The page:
Month: February, 2012
On Liberty
| 25 February 2012 | 21:00 | Economics, Politics | No comments

Libertarianism is based on individual responsibility and property rights. Each person has the inalienable right to life and their legitimately owned possessions and to use their body and other possessions as they choose while not violating that same right that everyone else has. In exercising these rights, a person takes responsibility for what they do, is accountable for what they do, and takes the consequences for what they do. In accordance with this principle of liberty, a person has the right to defend their property (their person and other possessions) from assault, vandalism, theft, or any other aggression.

Property Rights
Property right means that the legitimate owner can do whatever he chooses with his property as long as it does not damage the property of anyone else. Or to turn it around, no one can legitimately interfere with the property of anyone else, and this includes the government.

Government and Property Rights
Governments routinely violate property rights by taxation, expropriation, and regulation of private property. The Canadian constitution does not acknowledge property rights such that any use of property is subject to government approval. Property rights are not recognised in Canada and consequently, we do not have liberty in Canada. What we have in Canada is whatever freedom our governments allow us to have, and whatever restrictions on liberty that our governments choose to legislate.

Property Rights in Canada
To the extent that Canadian governments allow freedom, there is prosperity. To the extent that our governments interfere with property, there is waste, inefficiency, and hardship for many citizens. The objective of the libertarian movement is to restore the recognition of property rights and the liberty of our citizens to pursue happiness and prosperity according to their initiative.

The Proper Role of Government
The only possible legitimate role of government is to protect the property rights of its citizens including their person. For example, laws that prohibit assault, vandalism, and theft would be legitimate and should have provisions for restitution to the victims. It may not be unreasonable to have a law enforcement system in place to protect property rights.

The Improper Role of Government
There are three major ways that government violates property rights to the detriment of its citizens. This happens with money, taxation, and regulation.

Sound Money and Banking
| 25 February 2012 | 20:02 | Economics, Politics | No comments

Money serves as a medium of exchange. A person works for or sells something in exchange for money. They can then use that money to buy what they need. Money is another type of property such that any fraud associated with money is a violation of property rights.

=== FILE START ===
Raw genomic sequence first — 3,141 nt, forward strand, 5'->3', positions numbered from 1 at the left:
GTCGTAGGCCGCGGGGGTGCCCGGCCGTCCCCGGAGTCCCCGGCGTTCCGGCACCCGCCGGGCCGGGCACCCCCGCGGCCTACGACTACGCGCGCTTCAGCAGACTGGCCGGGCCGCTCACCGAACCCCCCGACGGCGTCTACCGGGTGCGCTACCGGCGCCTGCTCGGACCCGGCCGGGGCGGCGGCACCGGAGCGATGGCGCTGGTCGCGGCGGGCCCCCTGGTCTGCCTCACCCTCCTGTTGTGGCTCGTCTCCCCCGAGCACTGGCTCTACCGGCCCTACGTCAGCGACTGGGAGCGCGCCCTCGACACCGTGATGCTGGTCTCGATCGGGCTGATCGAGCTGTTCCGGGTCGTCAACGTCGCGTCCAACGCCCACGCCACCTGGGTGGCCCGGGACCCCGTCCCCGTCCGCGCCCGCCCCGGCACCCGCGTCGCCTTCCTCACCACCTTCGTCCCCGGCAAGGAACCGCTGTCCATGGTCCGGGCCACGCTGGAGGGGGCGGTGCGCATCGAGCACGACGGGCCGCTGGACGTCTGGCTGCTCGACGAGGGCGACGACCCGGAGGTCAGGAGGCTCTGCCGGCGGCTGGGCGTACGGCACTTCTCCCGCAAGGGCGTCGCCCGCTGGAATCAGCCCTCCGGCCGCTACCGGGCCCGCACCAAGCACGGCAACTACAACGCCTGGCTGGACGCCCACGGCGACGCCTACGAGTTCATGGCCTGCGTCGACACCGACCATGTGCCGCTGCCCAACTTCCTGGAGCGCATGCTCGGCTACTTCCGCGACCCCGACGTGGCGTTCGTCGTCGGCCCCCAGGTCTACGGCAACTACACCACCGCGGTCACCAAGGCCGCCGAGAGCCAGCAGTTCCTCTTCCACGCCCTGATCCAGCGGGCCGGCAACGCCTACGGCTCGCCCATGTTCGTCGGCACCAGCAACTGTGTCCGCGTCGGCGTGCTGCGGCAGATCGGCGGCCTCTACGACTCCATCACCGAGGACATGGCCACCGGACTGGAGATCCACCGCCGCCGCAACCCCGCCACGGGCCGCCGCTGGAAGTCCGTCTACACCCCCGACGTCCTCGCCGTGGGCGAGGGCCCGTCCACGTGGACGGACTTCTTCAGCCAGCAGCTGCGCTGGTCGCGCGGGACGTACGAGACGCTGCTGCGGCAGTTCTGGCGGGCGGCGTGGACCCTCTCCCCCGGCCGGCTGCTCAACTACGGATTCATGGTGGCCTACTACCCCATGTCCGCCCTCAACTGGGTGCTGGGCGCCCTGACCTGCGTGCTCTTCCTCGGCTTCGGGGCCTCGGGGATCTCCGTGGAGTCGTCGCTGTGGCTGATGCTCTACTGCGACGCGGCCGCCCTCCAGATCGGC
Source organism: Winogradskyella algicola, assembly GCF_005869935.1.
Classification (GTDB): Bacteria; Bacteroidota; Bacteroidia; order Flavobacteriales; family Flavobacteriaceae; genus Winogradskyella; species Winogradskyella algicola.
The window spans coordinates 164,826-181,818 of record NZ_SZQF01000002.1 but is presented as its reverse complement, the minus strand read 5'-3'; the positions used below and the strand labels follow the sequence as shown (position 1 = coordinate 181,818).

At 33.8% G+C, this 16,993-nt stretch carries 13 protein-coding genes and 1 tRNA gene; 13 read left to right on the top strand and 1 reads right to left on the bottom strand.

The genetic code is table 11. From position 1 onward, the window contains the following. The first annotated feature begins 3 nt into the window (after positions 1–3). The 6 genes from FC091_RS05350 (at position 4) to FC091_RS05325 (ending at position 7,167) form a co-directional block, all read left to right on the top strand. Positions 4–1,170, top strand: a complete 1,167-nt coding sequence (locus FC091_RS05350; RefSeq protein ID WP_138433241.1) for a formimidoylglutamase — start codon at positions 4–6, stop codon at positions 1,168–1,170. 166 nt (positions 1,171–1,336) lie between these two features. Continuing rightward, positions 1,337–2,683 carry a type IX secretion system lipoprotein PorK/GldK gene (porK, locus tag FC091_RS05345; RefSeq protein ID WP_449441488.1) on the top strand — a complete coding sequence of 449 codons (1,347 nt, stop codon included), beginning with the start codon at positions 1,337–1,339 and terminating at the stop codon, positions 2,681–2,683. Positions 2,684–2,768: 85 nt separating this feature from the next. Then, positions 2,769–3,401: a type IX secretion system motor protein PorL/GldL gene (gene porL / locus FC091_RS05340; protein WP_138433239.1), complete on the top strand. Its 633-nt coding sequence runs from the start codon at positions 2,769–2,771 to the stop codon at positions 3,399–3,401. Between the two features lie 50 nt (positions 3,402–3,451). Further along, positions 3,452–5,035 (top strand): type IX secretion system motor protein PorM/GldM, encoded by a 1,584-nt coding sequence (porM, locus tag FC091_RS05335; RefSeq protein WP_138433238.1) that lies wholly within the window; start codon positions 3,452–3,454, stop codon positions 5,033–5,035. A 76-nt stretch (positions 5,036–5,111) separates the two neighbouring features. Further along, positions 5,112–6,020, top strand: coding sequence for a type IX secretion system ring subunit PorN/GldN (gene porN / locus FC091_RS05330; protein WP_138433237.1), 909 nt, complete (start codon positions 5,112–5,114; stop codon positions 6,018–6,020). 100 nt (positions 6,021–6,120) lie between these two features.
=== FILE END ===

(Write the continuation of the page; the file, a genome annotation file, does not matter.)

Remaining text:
One type of fraud associated with money is counterfeiting. We use a money which has no value in itself, but rather represents the value of the real services and products that we exchange for the money. As long as everyone is willing to go along with this, it works fine. So what would be wrong with printing or counterfeiting money? Counterfeit money does not represent any real service or product. If it is put into circulation, it will dilute the value of all the money. The logical end of counterfeiting is that everyone prints money so there is lots of money, and no one works so there are no services or products to buy with the money.

Government and Money
The government prints a certain amount of money and replaces worn out money. What if the government increases the supply of money? It will have the same affect as counterfeiting and dilute or devalue all the money. The government does do this routinely because it is an easier way for them to get more money without raising taxes. This is why we have inflation and prices tend to go up. At the time the increased money is issued, the government and early users of the money pay current prices. When the increased money filters down to ordinary citizens, they will pay higher prices. It is a subtle form of fraud and violation of property rights that a libertarian government would discontinue.

Banks and Money
We have fractional banking in Canada which means that banks can lend money that they don’t have. A bank can make a loan by an accounting entry to increase the balance in a chequing account. That increase to the account balance does not represent any real value and when a cheque is drawn on the account, the money spent will dilute all money in the same way as counterfeit money. A libertarian government would discontinue the fraud associated with fractional banking.